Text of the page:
Recently, our research has focused on an innovative strategy to recover and recycle the nanomaterials. The approach involves the use of earth-abundant iron oxide magnetic materials for the synthesis of organics. This enables a simple recovery of the nano-catalysts using an external magnet in for an array of nanomaterials; the strategy greatly simplifies the downstream processing and eliminates the use of many solvents as well as other hazardous chemicals. We have published extensively in this area and the long term goals are to contribute broad expertise in chemistry to evaluate novel and safer environmental protocols in industrial chemistry and its impact in human health and environmental sciences.

What do you see the funding situation for this research area in the upcoming years?

The overall funding for research has been decreasing over the recent years in the developed economies of the world. Translational research, as proposed in developing nations, need to emphasize incorporation of greener and sustainable aspects in every aspect of exploratory research.

What are some of the biggest challenges for green chemistry still ahead?

There are numerous barriers to green chemistry implementation. The change, in general, is always difficult, especially for mature industries where capital costs have been committed for major processes and recouping that investment is of paramount importance to the industry. Consequently, newer developments or modifications should use the existing infrastructure; retrofitting can address partially this high investment barrier.

The lack of training in the discipline, especially at the executive level that can enforce a change, is another hurdle. The educational initiatives to support green chemistry across an array of disciplines at various levels are of vital significance.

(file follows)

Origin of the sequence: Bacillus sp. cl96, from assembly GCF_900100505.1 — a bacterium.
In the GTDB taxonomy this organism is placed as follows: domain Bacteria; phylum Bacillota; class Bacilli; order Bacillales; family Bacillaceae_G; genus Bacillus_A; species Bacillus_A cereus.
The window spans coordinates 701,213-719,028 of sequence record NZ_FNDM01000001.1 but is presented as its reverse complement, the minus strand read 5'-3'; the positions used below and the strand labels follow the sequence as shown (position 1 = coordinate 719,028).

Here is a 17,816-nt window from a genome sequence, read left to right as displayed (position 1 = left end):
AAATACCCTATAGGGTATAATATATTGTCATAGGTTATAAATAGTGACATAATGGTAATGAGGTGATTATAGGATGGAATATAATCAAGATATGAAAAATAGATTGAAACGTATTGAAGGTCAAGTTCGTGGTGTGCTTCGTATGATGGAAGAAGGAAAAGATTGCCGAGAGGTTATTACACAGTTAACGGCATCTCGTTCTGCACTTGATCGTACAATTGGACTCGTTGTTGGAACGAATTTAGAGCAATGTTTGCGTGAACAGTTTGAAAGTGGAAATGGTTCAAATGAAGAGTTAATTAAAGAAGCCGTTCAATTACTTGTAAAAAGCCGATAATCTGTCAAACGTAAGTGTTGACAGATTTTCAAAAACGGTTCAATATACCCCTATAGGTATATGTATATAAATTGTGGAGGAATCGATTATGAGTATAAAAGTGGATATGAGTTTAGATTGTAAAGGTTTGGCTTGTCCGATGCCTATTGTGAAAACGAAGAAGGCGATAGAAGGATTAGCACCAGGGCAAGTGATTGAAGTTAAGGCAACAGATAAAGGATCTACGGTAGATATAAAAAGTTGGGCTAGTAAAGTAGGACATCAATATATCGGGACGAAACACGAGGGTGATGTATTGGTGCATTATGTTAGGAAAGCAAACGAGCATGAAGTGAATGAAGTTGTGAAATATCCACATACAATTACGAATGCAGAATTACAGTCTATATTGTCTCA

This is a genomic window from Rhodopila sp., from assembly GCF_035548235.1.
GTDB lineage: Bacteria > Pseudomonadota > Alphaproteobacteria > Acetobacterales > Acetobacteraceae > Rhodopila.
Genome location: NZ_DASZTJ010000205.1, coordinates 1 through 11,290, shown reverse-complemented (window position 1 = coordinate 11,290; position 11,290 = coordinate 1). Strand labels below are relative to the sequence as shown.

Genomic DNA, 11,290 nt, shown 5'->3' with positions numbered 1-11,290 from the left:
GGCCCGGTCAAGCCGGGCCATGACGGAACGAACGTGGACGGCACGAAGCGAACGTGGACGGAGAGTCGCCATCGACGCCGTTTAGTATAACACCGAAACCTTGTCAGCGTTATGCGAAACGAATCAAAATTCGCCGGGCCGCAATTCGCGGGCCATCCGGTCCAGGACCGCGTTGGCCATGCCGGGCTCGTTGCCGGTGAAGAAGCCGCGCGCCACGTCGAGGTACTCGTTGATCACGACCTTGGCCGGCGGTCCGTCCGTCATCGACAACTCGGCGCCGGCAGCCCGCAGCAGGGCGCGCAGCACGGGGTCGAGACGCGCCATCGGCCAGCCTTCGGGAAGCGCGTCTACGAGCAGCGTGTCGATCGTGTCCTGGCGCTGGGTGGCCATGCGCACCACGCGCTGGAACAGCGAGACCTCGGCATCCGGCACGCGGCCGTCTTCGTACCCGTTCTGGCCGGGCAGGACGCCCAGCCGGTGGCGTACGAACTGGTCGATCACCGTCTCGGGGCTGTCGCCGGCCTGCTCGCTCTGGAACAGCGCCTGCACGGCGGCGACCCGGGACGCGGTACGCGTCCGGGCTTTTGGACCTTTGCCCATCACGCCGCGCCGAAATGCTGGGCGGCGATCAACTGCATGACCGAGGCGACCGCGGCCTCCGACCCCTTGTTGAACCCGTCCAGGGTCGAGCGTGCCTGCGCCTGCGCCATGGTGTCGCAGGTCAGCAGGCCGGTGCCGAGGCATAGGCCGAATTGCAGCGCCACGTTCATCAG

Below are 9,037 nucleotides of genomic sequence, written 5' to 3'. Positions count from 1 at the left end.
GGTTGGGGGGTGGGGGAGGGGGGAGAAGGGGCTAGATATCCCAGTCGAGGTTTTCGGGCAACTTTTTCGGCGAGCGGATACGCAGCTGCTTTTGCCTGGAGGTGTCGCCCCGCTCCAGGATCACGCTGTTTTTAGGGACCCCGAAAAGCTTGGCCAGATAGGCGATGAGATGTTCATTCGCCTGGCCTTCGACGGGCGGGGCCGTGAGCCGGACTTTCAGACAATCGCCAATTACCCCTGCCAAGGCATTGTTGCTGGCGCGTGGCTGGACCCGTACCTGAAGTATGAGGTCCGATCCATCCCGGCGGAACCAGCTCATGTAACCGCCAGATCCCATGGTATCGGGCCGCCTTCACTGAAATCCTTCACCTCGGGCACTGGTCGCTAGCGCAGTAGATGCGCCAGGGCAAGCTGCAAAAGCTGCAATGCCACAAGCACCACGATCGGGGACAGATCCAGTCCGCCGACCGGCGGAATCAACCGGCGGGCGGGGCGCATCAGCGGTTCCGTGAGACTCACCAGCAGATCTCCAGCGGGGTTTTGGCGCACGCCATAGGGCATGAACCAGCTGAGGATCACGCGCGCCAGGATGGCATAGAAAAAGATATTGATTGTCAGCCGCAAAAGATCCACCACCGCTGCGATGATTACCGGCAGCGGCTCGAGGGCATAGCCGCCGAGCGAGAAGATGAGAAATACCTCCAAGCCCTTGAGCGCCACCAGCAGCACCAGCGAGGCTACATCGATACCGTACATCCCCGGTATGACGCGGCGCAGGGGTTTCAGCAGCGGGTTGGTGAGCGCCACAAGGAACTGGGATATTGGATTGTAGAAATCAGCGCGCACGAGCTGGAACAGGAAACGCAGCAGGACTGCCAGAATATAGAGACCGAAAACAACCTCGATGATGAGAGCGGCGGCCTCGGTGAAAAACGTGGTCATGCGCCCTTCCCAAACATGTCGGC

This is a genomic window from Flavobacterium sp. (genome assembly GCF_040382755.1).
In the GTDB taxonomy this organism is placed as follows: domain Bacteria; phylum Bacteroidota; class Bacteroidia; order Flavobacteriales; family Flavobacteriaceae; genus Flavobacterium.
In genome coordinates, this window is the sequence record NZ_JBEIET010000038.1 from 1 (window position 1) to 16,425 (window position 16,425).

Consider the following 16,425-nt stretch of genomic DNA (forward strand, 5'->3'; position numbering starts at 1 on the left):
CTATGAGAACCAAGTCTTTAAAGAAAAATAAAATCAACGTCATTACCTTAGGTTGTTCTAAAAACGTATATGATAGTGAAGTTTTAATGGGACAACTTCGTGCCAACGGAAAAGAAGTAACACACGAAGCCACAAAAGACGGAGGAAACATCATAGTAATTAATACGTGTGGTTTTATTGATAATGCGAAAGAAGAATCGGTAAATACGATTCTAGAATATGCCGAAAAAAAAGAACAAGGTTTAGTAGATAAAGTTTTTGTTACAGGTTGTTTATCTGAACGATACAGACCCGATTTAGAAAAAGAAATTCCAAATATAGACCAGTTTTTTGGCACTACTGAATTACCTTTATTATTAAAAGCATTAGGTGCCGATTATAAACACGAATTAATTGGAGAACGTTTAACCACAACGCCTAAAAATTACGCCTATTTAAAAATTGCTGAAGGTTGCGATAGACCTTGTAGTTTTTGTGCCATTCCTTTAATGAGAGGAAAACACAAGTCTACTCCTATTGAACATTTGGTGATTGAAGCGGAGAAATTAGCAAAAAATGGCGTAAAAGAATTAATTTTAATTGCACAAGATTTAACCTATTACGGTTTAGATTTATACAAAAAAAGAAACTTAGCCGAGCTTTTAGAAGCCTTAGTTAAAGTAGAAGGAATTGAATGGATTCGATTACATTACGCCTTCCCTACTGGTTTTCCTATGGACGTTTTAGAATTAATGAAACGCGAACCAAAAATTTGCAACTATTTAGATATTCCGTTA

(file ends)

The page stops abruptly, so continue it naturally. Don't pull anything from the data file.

The primary motive from the commercial perspective centers on economics and, therefore, greener developments have simply to be cost-effective in delivering the superior products.

Awareness is an equally important impediment although it has been addressed today via several green chemistry networks around the globe.

Finally, evaluation matrices for defining the ‘greenness’ of a process via holistic life cycle assessment is the most important factor; the landscape is littered with numerous erroneous claims about the green products where the term is often used loosely simply for economic gains.

What are the hopes and expectations for the future?
As the climate change and other issues are becoming more vividly clear to the general public, the field should be in the limelight, and necessary support should be forthcoming for the development of greener and carbon-neutral process developments.

Any opinions expressed here are those of the author and do not necessarily reflect the views of the U.S. Environmental Protection Agency; therefore, no official endorsement should be inferred.